I'm also the person that sees no difference between a film being upscaled from DVD vs a blue ray, and I would say I'm probably in the majority, HD is nice, but there is a point when most people stop seeing or noticing the difference anymore., if your one of the people that either can notice, or fool yourself into thinking you can notice, then chances are it will never be "good enough" because new "better" tech is on the way after this is released.
I think you need your eyes tested if you cannot tell the difference between upscaled DVD and Bluray. I'd say you are in the minority rather than the majority because of this.
Something Apple groks is that if you make the specs good enough, specs don't matter any more. Telling a user the tablet's display is 1024x768 is an attempt to convince them it's "good enough"; yeah something could be "better", users can make out pixels, but the customer accepts the limitation. There is however a difference when the specifications exceeds human perception: specs no longer matter. 2048x1536? who cares what the numbers are? it's beyond anything perceptible in normal use! It's no longer a matter of "that's good enough", it's that "it can't get any better" (in terms of human perception). Same reason why Apple is moving away from releasing technical details about iPads and other devices: the intent is that the products are so good that customers shouldn't care about specs - they just work.
Your eye has an angular resolution, not a linear resolution. That means that its ability to resolve an object really depends on the ratio of the object's size to its distance from you. Apple's definition of a "retina display" is 300dpi, 12 inches away. At this distance, the ratio of the size of the pixels to their distance from your eye is small enough that you can't see the pixels any more. If you moved the iPhone closer to your eye then that ratio would decrease, until the pixels became visible.
If a 300dpi screen held 12 inches away is a retina display, then by some elementary mathematics, a 250dpi screen held 14.5 inches away is also a retina display.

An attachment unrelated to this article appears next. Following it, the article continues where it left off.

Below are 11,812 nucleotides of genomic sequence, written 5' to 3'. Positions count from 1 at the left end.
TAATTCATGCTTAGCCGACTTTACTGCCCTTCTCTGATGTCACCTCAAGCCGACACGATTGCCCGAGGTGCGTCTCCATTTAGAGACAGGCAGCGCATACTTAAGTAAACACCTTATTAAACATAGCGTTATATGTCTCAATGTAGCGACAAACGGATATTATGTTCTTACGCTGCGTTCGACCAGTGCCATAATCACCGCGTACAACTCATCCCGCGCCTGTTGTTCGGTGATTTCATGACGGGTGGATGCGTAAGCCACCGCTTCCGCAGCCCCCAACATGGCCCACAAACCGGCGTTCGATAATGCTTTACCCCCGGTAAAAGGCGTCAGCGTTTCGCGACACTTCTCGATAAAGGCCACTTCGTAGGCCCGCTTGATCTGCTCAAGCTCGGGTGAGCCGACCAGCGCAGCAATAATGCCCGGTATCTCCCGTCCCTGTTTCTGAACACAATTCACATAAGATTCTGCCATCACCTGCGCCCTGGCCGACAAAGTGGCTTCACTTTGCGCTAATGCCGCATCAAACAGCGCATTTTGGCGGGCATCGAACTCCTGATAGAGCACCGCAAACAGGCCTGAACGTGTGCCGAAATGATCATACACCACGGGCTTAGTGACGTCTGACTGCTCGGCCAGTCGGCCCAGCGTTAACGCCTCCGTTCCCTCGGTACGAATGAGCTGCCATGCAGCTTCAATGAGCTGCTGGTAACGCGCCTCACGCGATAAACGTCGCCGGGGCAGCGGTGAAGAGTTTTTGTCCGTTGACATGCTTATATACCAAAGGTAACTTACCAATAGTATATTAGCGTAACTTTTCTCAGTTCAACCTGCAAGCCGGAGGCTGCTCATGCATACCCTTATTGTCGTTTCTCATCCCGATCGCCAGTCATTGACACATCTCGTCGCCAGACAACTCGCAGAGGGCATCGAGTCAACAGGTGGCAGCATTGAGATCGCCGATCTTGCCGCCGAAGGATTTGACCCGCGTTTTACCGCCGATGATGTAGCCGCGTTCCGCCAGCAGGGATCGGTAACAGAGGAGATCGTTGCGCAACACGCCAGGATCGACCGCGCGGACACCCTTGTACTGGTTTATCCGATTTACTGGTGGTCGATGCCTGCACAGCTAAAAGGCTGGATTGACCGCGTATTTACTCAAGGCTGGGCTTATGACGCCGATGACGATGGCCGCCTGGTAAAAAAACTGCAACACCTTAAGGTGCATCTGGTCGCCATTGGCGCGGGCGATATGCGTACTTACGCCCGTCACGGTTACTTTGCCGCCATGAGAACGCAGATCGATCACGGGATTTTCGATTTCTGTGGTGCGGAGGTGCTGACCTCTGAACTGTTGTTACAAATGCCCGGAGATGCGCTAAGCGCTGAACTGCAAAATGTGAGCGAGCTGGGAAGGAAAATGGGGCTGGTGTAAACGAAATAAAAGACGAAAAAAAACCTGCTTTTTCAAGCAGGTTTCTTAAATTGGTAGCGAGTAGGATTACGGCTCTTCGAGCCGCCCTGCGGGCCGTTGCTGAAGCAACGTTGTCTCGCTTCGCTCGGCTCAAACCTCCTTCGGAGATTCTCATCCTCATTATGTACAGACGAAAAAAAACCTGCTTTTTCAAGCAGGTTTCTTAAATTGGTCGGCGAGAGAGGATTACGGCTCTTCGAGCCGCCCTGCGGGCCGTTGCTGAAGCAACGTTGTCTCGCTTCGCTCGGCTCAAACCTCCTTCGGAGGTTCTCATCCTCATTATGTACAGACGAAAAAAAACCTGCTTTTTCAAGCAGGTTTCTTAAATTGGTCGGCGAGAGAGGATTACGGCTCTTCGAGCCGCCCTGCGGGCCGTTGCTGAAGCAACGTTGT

I'm wondering what he's viewing on.
The term "retina display" really is all marketing. They probably picked it because it sounded cool . Really resolution isn't the only method of defining a good display, and just packing in more without a good reason simply taxes the hardware for very little perceived benefit. There are plenty of ways to improve them further without it just being an issue of packing in more pixels. I wish we could get closer to that kind of pixel density in larger displays. A typical 24" display is still only 1900x1200.
While I don't agree that the difference can't be seen, I have long been in the camp of feeling that HD isn't that big a deal. Simply put, it seems to me that while the step up from SD to HD amounts to a 100%+ improvement in resolution, it really only amounts to about a 5% improvement in enjoyment of the story. To me, the importance of higher resolution is dramatically reduced with video vs. with still pictures.
Well, that's my thought, anyway...
How big is your TV? On my 110" screen and 1080p projector, viewed from 7 feet away, DVD is practically unwatchable. At 1080p, things look pretty good, but I need 4k resolution if I want things really sharp (will make it closer to a retina display)
Question is - how well will Infinity Blade play at that resolution?
LOL I think this is actually the more relevant question. When rumors started about a "Retina" iPad, I didn't think they were likely to be true. I'm excited that they're making one, but I think the thing that really matters is whether or not the hardware can drive game graphics, etc at that resolution.
Precisely. When I got my Dell PC 5 years ago I got my very first 30" monitor at 2560x1600. It took two 8800GTX Ultra cards in SLI to drive that puppy properly. If Apple can drive 2048x1536 in an iPad form factor without any noticeable lag and keep a decent battery life, I will be very, very, very impressed.